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Review: The Magnificent Seven

A not-so-magnificent second take



On the surface, director Antoine Fuqua's The Magnificent Seven may seem another ill-advised remake of a classic Hollywood movie. Producers and studio executives typically justify the practice by explaining that today's audiences just aren't familiar with many of the all-time-great films. That argument doesn't apply to John Sturges' original 1960 Western The Magnificent Seven, because the film is anything but an all-time great.

  There's no denying the popularity of the original The Magnificent Seven throughout the '60s, when it became a mainstay of network television — only The Wizard of Oz was broadcast more frequently during that time. The Magnificent Seven introduced a wide audience to a pack of soon-to-be-adored movie stars, including Steve McQueen, Eli Wallach, James Coburn and Robert Vaughn. Brilliant casting aside, the film is hokey, superficial and long-winded. Modern classics like Billy Wilder's The Apartment and Alfred Hitchcock's Psycho were released the same year.

  Ironically, that means the original The Magnificent Seven — itself a remake of Akira Kurosawa's Seven Samurai, transferred to the old West — may not be a poor candidate for a makeover. A new version might recognize the original's weaknesses, placing a stronger emphasis on character and story in the style of the finest Hollywood Westerns. Fuqua's The Magnificent Seven is not that film.

  Like its predecessors, The Magnificent Seven tells the story of a small, isolated town targeted by a profit-hungry villain with a small army in tow. In a nod to the modern era, the film replaces the small-time bandits of old with corporate-style raider Bartholomew Bogue (Peter Sarsgaard). Bogue takes land from the locals for a fraction of its value to maintain his mining company's revenue stream, offhandedly shooting those who complain. Newly widowed Emma Cullen (Haley Bennett) hires bounty hunter Sam Chisolm (Denzel Washington) to assemble a ragtag band of gun-wielding misfits willing to put an end to Bogue's tyranny.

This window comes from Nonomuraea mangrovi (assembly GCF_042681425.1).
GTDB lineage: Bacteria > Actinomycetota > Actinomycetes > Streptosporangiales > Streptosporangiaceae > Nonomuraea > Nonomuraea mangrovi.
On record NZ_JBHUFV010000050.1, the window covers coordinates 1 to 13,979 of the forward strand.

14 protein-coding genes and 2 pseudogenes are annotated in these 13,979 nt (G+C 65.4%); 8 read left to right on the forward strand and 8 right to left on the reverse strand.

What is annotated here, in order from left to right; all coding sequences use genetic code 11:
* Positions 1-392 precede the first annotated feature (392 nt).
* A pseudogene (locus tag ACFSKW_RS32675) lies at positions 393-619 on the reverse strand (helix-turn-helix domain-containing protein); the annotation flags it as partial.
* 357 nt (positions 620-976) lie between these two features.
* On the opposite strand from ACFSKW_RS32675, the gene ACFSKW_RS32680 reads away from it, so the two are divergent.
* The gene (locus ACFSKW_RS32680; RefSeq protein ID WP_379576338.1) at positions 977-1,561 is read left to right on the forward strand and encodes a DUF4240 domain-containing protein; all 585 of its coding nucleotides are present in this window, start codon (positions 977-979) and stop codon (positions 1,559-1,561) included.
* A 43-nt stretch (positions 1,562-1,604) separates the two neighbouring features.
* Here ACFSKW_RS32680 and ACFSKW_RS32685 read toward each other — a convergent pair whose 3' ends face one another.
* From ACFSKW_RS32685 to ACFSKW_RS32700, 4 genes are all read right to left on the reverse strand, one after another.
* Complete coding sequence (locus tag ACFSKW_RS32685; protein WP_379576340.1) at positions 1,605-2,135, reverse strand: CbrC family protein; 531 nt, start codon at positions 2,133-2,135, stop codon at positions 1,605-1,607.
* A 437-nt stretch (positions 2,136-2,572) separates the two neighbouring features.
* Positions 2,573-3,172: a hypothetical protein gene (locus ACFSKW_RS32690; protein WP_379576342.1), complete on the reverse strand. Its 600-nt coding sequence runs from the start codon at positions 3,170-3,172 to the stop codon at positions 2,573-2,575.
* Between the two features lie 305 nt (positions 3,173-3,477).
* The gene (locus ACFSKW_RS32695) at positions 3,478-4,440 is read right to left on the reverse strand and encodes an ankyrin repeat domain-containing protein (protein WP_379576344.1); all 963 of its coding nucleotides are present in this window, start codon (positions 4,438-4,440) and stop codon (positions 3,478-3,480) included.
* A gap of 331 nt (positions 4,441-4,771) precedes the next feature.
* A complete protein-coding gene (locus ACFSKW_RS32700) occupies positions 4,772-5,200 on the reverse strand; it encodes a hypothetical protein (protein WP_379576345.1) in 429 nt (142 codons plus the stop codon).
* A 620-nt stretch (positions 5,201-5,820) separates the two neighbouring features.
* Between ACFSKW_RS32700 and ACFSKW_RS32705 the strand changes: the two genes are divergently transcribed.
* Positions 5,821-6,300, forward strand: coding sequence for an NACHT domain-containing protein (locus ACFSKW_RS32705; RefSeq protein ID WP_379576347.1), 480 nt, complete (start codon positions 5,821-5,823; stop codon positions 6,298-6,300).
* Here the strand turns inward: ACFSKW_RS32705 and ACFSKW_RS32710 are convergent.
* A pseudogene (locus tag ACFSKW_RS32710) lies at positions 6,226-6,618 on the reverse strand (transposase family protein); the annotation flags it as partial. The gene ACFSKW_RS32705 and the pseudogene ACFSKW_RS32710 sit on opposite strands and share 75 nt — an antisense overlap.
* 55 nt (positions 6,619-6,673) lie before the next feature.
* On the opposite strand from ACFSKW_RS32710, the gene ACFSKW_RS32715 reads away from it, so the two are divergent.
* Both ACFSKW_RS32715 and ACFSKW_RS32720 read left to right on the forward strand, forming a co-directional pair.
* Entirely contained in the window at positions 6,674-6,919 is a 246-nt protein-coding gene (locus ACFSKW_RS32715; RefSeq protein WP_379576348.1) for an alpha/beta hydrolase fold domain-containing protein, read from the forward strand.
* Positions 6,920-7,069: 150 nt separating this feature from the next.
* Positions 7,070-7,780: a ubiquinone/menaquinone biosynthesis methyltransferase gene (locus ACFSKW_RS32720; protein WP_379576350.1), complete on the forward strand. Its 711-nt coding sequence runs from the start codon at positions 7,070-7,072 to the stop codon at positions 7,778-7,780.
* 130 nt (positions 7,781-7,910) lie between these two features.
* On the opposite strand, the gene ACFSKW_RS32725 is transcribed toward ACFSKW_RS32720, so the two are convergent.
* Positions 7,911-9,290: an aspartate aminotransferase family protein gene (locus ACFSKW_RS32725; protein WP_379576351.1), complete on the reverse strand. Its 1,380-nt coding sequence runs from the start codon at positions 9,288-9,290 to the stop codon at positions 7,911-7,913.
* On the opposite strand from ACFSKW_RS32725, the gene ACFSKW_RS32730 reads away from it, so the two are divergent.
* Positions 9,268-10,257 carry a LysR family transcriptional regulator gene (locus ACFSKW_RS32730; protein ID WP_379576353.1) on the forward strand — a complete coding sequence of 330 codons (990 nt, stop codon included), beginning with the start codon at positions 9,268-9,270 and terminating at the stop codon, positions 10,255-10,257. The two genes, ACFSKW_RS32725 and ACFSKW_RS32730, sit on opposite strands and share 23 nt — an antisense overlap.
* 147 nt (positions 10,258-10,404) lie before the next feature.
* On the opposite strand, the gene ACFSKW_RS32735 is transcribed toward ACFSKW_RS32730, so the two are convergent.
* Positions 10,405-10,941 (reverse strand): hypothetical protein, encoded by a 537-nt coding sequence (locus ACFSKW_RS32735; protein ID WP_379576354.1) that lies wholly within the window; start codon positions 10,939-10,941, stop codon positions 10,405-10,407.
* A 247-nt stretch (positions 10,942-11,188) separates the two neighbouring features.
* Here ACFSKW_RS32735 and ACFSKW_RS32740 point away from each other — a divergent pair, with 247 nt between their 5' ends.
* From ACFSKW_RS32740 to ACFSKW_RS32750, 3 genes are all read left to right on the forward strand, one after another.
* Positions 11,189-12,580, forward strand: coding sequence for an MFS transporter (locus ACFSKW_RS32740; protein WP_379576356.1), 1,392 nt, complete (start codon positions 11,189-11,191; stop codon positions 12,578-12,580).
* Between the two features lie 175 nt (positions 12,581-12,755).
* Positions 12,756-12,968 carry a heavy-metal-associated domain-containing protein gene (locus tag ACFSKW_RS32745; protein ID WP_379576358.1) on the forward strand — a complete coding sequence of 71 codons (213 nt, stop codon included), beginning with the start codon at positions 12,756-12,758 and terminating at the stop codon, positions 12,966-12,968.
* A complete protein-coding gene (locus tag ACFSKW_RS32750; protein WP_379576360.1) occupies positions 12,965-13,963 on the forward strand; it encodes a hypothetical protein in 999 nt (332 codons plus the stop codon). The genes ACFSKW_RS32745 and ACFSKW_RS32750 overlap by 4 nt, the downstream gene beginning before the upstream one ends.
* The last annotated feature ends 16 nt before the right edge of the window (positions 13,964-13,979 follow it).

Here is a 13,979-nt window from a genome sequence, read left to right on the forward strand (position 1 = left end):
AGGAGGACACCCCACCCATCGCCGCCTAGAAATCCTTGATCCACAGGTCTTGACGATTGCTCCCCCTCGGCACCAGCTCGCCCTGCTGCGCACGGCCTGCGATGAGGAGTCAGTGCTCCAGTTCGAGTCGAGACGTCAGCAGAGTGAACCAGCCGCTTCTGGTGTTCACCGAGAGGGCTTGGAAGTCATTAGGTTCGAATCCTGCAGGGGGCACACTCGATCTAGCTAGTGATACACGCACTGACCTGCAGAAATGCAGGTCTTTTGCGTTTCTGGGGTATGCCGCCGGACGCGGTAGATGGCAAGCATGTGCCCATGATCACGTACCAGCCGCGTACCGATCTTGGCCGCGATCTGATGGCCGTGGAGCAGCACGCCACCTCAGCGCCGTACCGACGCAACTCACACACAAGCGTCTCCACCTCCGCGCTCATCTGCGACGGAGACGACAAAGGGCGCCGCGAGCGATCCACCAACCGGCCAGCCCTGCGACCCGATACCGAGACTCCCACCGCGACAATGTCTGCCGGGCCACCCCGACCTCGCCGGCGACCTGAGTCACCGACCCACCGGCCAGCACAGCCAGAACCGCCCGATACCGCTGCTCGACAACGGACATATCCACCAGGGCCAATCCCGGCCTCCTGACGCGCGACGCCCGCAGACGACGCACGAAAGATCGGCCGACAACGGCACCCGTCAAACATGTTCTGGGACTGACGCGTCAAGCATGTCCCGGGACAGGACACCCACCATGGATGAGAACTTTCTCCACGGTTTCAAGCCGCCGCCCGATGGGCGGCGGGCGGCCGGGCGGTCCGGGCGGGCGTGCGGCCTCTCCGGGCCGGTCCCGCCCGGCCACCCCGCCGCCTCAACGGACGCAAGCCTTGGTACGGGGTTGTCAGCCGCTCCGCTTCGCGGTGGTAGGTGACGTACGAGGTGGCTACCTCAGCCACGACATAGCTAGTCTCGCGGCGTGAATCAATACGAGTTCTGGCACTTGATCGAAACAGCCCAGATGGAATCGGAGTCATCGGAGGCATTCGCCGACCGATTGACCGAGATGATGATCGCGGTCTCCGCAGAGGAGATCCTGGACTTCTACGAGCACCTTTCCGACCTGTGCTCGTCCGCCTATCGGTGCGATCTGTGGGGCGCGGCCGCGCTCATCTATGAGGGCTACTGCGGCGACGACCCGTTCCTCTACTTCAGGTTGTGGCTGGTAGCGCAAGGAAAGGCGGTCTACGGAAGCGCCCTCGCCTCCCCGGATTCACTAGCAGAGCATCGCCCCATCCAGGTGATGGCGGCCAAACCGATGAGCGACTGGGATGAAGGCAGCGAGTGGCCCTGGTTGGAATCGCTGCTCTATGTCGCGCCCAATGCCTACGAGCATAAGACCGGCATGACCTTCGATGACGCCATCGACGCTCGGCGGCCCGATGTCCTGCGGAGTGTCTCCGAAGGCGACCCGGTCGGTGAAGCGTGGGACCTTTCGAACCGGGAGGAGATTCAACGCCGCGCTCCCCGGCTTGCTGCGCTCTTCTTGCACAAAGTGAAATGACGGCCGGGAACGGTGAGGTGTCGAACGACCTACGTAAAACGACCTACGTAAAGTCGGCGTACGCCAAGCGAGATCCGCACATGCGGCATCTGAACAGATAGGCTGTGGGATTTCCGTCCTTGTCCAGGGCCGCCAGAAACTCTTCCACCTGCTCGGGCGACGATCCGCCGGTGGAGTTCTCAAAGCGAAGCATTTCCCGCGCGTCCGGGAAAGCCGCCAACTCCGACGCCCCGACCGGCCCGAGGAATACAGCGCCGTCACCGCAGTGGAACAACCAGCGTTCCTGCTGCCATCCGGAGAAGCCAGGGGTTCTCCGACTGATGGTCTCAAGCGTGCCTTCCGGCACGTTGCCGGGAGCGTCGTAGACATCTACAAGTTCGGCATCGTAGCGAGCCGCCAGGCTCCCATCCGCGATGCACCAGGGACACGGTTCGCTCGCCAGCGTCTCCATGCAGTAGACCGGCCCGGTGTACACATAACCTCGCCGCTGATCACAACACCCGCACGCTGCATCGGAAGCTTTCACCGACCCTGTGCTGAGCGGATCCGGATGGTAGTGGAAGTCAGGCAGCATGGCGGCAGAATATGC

Fuqua repeats many of Sturges' mistakes. The characters are too thinly drawn to generate much interest despite the best efforts of a capable cast. Washington makes an appealing cowboy, while Ethan Hawke and South Korean superstar Byung-Hun Lee make their brooding presence count even when the screenplay fails them.

  And fail them it does. The screenplay brings an unwelcome militarism to The Magnificent Seven's familiar tale. The good guys in Sturges' movie at least make an effort to outsmart the enemy. The remake transforms the conflict into a brutal war in which those with bigger guns claim primary advantage.

  There are dozens (if not hundreds) of individually choreographed deaths in the film and endless screen time for the carnage. Too many of today's action movies become war films in their final acts, and The Magnificent Seven seems content to embrace the trend as if audiences required a bloodbath before heading home. There are better ways to tell a story, or frame a physical conflict.

  Maybe remaking a remake is just asking for trouble, especially when the original source is Seven Samurai. Kurosawa's film may be an art-house classic, but it's also an easy-to-enjoy mass entertainment. That is something Hollywood might emulate more often with its blockbuster films.

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